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Resistant Starch and Pancreatic Cancer

Updated: Jan 17, 2023

Fiber may just be the Rodney Dangerfield of cancer therapies; it gets no respect.

That is until now. Recently there have been scientific articles published describing with fantastic detail how dietary fiber, and in particular a type of fiber known as resistant starch, can influence the development and progression of cancer.

Resistant starch is a type of fiber that travels through the digestive tract intact until it reaches the large intestine. Once in the large intestine the resistant starch is metabolized by the bacteria that reside there. This bacterial metabolism results in a variety of changes, notably formation of short-chain fatty acids. One unique aspect of resistant starch is that it is not metabolized into glucose as many other forms of fiber and starch are. Minimizing glucose, aka human blood sugar, is a smart idea when fighting cancer.

Most people have an idea that fiber is good for them and that they should consume more of it. However, in my 20 years of naturopathic medical practice, running into a patient who actually meets the recommended intake of 20-38 grams of fiber per day is indeed a rarity. Fiber supplements don’t typically make headlines, and maybe that’s why fiber gets little attention and little respect.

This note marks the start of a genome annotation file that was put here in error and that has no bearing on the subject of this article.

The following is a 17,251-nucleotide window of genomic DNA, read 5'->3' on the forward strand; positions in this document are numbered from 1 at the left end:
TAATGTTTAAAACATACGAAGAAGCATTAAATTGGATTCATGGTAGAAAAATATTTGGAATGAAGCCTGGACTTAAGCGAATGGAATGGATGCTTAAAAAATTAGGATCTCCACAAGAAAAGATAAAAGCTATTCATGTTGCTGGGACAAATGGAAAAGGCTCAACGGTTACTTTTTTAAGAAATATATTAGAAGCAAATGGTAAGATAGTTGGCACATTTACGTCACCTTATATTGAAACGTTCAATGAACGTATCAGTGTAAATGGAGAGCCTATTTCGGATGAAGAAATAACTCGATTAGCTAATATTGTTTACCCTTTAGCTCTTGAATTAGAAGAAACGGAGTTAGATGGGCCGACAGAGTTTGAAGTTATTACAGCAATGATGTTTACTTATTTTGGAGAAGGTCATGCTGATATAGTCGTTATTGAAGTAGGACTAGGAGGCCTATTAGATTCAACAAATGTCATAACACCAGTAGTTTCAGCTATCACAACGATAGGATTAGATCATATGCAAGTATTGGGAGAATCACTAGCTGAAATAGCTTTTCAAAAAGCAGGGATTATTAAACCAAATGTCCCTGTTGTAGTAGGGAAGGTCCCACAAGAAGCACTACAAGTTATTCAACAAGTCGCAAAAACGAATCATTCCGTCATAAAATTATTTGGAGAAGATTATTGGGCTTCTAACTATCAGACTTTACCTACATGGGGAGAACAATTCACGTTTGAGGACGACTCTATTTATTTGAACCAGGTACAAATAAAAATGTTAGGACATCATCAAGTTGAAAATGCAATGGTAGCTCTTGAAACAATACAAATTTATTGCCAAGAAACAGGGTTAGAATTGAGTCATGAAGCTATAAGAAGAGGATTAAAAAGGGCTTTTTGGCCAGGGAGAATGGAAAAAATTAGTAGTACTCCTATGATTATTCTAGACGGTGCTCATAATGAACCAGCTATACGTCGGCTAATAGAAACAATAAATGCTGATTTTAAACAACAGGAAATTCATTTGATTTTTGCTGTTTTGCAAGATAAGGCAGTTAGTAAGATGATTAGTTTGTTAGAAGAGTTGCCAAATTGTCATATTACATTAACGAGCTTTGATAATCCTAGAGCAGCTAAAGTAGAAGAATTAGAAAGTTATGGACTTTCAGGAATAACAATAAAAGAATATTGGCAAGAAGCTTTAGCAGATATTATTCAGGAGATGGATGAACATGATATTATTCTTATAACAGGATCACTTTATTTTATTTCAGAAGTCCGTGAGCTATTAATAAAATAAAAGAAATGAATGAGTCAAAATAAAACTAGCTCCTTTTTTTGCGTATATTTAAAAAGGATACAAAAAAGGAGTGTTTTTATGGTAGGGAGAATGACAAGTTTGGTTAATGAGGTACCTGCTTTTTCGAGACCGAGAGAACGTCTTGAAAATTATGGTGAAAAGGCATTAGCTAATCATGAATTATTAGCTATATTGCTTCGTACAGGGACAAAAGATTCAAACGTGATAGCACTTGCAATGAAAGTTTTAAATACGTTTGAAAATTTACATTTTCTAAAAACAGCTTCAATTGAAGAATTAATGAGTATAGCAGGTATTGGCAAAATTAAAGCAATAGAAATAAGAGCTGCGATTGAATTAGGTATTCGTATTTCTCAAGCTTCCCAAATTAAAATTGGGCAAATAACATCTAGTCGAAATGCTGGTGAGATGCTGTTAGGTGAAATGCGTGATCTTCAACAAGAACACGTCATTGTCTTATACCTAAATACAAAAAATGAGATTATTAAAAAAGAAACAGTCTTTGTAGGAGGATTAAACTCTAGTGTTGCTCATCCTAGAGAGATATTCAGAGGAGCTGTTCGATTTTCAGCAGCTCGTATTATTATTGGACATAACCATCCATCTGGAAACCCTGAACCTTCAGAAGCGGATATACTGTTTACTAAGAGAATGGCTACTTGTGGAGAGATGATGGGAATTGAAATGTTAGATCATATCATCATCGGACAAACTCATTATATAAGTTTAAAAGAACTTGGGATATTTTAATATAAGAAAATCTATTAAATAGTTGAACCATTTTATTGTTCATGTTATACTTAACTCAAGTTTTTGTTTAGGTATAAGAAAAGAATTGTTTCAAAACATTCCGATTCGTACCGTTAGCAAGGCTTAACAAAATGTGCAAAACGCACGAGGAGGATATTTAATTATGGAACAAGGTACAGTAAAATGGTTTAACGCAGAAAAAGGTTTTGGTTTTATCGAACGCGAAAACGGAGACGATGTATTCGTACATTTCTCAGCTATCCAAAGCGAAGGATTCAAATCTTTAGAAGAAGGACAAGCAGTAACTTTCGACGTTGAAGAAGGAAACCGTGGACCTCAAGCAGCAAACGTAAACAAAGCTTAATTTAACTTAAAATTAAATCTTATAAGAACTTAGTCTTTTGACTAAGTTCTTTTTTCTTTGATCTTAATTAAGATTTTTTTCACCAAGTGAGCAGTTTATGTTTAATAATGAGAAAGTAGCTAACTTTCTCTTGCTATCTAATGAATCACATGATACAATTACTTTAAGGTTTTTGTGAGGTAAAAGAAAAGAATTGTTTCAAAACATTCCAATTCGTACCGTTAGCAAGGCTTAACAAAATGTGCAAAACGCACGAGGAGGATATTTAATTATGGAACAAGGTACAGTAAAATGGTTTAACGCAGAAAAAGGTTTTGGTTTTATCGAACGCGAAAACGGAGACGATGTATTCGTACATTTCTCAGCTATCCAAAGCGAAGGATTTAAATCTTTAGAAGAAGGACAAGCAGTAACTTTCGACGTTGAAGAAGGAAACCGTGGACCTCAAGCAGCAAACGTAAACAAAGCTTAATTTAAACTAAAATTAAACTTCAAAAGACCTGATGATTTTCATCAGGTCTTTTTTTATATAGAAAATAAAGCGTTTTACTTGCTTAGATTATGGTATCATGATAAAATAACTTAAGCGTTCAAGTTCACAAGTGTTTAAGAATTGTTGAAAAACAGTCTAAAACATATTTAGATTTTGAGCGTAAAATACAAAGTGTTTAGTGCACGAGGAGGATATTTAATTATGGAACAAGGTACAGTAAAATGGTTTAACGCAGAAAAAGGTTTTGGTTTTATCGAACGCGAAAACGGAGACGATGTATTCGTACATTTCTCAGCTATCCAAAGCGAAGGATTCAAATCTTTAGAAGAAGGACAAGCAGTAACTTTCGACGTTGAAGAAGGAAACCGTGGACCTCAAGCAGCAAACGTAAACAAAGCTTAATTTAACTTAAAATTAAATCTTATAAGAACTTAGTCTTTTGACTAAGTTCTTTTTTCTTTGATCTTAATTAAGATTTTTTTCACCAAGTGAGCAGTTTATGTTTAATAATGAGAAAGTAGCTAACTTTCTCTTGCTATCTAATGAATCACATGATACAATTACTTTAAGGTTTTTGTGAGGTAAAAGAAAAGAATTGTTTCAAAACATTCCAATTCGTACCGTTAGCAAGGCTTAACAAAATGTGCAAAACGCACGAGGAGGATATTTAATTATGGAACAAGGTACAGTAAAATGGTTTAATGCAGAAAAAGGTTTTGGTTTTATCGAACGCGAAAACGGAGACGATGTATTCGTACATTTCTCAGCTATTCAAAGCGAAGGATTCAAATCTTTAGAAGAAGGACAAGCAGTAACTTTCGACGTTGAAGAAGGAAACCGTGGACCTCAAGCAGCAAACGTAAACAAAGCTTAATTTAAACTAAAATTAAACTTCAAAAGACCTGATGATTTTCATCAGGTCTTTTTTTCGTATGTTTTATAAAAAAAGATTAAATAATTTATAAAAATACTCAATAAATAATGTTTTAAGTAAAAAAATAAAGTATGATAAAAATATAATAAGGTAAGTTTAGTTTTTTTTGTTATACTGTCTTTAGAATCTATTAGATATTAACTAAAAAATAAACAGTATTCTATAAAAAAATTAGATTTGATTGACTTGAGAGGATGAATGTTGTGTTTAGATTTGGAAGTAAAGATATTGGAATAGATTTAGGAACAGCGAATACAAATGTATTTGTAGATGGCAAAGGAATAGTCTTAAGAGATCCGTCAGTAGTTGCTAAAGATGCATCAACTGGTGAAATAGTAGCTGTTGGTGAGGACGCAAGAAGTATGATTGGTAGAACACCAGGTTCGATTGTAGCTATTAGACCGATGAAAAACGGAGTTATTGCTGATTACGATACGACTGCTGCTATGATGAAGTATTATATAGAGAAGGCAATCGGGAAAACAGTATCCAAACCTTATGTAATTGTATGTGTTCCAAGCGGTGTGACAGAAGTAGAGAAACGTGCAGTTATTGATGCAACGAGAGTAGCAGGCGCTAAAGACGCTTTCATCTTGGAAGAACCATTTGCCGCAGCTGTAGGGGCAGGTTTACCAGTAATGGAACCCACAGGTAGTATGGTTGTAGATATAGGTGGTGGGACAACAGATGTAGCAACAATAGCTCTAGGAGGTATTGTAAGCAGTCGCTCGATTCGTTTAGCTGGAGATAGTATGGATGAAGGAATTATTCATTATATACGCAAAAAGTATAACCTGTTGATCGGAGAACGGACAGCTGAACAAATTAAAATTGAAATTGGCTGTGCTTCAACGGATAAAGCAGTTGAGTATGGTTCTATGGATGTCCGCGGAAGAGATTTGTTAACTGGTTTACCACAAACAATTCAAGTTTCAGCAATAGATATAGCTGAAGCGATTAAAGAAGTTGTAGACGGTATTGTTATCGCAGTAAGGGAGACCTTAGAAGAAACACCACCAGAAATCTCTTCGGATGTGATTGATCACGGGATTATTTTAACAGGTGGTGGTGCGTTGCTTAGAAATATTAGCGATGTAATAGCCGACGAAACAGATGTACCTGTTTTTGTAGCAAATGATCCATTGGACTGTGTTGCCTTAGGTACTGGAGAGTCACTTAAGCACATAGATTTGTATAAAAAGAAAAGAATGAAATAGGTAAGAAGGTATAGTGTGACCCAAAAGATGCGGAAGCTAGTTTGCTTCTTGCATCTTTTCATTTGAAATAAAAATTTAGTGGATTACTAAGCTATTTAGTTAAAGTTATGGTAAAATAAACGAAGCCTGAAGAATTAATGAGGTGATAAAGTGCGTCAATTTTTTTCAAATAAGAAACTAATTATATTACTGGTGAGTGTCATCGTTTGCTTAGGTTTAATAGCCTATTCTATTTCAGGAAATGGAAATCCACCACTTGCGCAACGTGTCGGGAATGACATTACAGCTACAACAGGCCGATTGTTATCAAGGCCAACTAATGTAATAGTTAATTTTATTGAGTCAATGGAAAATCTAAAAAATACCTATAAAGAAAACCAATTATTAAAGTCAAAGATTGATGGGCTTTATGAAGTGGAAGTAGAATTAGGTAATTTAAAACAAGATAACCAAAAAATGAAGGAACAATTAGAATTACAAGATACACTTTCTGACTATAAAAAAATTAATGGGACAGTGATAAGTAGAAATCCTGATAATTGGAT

That might change in the near future. Recently a medical research article was published that found that resistant starch had the ability to slow down the growth of pancreatic cancer. These researchers looked at the effect that a diet of resistant starch had on markers of growth and progression in mice xenografted with pancreatic cancers. Xenografting mice with pancreatic cancer might not be the nicest thing in the world to the mice, but it is currently one of the best ways of studying cancer in a live system. These are typically specifically bred mice that have human cancers implanted. In this case the mice were xenografted with human pancreatic cancer cells and then fed either a diet containing resistant starch or, as a control, a normal mouse chow.

The researchers then analyzed the differences in the micro-RNA's produced by the mice. Micro-RNA (miRNA) are chunks of proteins that play important roles in the expression of different genes. The genes the miRNA’s can either promote cancer growth or inhibit cancer growth. In this study it was found that mice fed the resistant starch diet produced miRNA’s that are known to inhibit pancreatic cancer growth whereas the mice fed regular mouse chow did not. The MiRNA’s with positive prognostic effects in this study are miRNA-375, miRNA-148a-3p, miRNA-125a-5p, and miRNA-200a-3p. Look here for a detailed look at miRNA’s in pancreatic cancer.

This is really good news. Pancreatic cancer often has a dismal prognosis, and non-drug substances like resistant starch are a welcome addition to the integrative oncology armamentarium.

A favorite way to get resistant starch into your daily routine is to add ½ a frozen green banana to a smoothie.

To read the original article click here.


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